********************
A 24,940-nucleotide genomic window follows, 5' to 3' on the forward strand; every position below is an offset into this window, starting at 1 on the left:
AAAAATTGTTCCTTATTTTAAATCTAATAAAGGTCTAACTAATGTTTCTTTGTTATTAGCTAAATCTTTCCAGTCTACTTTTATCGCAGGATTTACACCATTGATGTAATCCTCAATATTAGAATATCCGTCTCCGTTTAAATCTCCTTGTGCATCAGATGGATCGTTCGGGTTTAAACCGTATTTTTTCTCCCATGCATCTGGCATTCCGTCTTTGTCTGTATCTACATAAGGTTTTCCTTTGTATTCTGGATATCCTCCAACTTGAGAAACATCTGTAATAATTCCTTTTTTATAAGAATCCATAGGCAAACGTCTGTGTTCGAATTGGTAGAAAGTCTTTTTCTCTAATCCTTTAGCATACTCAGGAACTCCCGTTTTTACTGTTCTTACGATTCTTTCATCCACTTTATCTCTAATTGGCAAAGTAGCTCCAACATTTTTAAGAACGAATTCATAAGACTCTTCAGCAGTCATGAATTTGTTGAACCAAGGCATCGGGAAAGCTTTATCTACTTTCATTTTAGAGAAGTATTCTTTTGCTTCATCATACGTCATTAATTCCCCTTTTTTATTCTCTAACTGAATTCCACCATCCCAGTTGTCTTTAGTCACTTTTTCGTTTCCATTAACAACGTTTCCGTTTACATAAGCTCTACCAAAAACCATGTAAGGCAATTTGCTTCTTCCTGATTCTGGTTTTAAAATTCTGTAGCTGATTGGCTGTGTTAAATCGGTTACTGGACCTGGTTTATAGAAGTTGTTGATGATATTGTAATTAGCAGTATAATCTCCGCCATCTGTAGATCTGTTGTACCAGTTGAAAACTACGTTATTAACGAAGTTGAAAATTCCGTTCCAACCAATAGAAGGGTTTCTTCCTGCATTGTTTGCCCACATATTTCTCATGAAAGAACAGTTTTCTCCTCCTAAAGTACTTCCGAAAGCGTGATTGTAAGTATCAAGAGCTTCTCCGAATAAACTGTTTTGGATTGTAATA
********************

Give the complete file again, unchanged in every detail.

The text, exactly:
A 24,940-nucleotide genomic window follows, 5' to 3' on the forward strand; every position below is an offset into this window, starting at 1 on the left:
AAAAATTGTTCCTTATTTTAAATCTAATAAAGGTCTAACTAATGTTTCTTTGTTATTAGCTAAATCTTTCCAGTCTACTTTTATCGCAGGATTTACACCATTGATGTAATCCTCAATATTAGAATATCCGTCTCCGTTTAAATCTCCTTGTGCATCAGATGGATCGTTCGGGTTTAAACCGTATTTTTTCTCCCATGCATCTGGCATTCCGTCTTTGTCTGTATCTACATAAGGTTTTCCTTTGTATTCTGGATATCCTCCAACTTGAGAAACATCTGTAATAATTCCTTTTTTATAAGAATCCATAGGCAAACGTCTGTGTTCGAATTGGTAGAAAGTCTTTTTCTCTAATCCTTTAGCATACTCAGGAACTCCCGTTTTTACTGTTCTTACGATTCTTTCATCCACTTTATCTCTAATTGGCAAAGTAGCTCCAACATTTTTAAGAACGAATTCATAAGACTCTTCAGCAGTCATGAATTTGTTGAACCAAGGCATCGGGAAAGCTTTATCTACTTTCATTTTAGAGAAGTATTCTTTTGCTTCATCATACGTCATTAATTCCCCTTTTTTATTCTCTAACTGAATTCCACCATCCCAGTTGTCTTTAGTCACTTTTTCGTTTCCATTAACAACGTTTCCGTTTACATAAGCTCTACCAAAAACCATGTAAGGCAATTTGCTTCTTCCTGATTCTGGTTTTAAAATTCTGTAGCTGATTGGCTGTGTTAAATCGGTTACTGGACCTGGTTTATAGAAGTTGTTGATGATATTGTAATTAGCAGTATAATCTCCGCCATCTGTAGATCTGTTGTACCAGTTGAAAACTACGTTATTAACGAAGTTGAAAATTCCGTTCCAACCAATAGAAGGGTTTCTTCCTGCATTGTTTGCCCACATATTTCTCATGAAAGAACAGTTTTCTCCTCCTAAAGTACTTCCGAAAGCGTGATTGTAAGTATCAAGAGCTTCTCCGAATAAACTGTTTTGGATTGTAATA